Yannis Tsarouchis: A Painter's Journey
May 7 - July 31, 2022
Ploutarchou 28, Athens, Greece
Saturday 7th of May sees the opening of a new exhibition at the Tsarouchis Foundation.
The selection of works has the aim of showing to the visitor the manner with which Tsarouchis was approaching the development of his work.
It is interesting to understand that despite changes, his journey was a constant. As he went along the way he retained the elements that interested him and used them in his future quests.
There is an immediacy between his comments and his work as is shown in writing in 1935, after his first visit to Paris:
On the top floor are exhibited maquettes of plays produced and performed as well as a series of maquettes for idealised performances that Tsarouchis had always wished to see come to life . These are theatrical journeys in which one can see the revolutionary ideas that Tsarouchis had for the theatre.
Yannis Tsarouchis Foundation, Ploutarchou 28, Marousi, Tel 210 8062 636 – 7
Opening Saturday 7 May, 2022 Time: 10 am – 10 pm
Duration of exhibition 7 May – 31 July, 2022
Opening Hours, Monday – Friday: 9 am – 2 pm, Saturday and Sunday: 10 am – 3 pm
He is unanimously recognized in his native country as one of its most important painters of the twentieth century. Born in 1910 in the Greek port city of Piraeus and educated at the School of Fine Arts in Athens, he began painting at an early age and earned his living as a set and costume designer for the theater. In 1935 Tsarouchis went to Paris for the first time, where he encountered the work of Henri Matisse, Pablo Picasso, Max Ernst and other artists of the Avant-garde. In 1938, at the age of 28, he had his first solo exhibition in Athens. After serving in the Greek army on the Albanian front in Second World War, he returned to painting and working in the theater, gaining an international reputation. During Greece’s military dictatorship (1967—1974), Tsarouchis went into exile in Paris to then return to Athens, where he lived until his death in 1989.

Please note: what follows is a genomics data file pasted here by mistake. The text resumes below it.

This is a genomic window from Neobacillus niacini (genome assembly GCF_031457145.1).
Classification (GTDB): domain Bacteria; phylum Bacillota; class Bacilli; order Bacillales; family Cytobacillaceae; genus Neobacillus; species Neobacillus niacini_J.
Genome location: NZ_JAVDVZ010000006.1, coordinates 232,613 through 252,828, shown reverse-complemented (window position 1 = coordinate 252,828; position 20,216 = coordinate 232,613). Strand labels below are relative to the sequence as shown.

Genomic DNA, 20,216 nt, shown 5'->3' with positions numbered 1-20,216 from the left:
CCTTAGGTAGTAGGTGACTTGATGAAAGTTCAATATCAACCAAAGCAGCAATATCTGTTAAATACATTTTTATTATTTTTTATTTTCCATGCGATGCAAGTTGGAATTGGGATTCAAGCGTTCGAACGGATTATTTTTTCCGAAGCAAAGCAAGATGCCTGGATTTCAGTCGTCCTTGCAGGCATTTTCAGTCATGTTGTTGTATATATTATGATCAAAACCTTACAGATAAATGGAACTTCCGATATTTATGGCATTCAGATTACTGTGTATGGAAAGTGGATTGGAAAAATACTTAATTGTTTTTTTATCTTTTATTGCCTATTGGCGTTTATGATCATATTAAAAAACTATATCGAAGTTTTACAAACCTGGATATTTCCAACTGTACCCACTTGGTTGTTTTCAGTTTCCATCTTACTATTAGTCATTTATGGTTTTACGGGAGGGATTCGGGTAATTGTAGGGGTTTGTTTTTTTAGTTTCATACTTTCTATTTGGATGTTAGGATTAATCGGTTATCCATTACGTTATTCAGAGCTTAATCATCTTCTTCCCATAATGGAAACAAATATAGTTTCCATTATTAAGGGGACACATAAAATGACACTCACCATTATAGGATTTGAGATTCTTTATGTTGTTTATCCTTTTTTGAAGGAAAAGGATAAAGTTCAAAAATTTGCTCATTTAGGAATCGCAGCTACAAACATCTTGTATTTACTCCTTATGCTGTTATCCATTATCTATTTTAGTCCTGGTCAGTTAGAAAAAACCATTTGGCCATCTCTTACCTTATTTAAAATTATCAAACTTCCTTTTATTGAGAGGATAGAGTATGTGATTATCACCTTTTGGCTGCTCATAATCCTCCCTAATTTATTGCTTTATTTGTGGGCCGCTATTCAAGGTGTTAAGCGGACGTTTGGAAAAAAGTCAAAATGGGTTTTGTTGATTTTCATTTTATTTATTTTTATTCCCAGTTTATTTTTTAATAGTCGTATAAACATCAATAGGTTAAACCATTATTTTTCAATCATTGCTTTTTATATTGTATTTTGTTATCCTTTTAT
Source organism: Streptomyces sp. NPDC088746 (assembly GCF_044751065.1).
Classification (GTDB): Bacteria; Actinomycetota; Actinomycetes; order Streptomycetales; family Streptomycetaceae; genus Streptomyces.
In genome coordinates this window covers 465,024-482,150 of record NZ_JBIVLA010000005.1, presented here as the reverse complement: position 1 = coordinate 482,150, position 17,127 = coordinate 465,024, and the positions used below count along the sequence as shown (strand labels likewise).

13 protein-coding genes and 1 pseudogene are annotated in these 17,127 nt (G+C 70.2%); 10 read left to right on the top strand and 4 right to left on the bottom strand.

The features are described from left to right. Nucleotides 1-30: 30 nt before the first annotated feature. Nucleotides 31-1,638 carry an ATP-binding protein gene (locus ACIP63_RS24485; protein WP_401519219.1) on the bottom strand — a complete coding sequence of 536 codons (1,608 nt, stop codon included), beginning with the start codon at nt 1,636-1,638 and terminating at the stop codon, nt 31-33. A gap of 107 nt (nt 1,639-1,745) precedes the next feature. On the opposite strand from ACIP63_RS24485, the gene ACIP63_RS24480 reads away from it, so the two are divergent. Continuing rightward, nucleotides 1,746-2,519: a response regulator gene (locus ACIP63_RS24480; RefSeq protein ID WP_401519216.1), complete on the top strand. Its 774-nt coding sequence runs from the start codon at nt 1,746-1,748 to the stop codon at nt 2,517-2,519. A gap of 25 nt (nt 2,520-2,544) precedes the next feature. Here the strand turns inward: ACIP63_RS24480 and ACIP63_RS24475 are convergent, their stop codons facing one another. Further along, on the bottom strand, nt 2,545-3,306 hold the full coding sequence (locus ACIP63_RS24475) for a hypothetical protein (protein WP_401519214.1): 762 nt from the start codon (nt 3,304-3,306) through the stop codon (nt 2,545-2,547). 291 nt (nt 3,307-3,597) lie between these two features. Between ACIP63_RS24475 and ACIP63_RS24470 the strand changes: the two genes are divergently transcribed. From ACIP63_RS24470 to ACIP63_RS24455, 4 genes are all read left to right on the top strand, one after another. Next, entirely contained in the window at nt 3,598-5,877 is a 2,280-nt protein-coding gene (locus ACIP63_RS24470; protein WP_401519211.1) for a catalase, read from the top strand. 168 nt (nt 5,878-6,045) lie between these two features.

He absorbed and transformed influences including such Greek vernacular traditions as crafts, costumes, and ornaments; Ancient Greek and Early Christian art; Byzantine mosaics, frescoes, and icon painting; Greek shadow theater Karaghiozis; and also the new languages of modern art: Cubism, Fauvism, and Surrealism.
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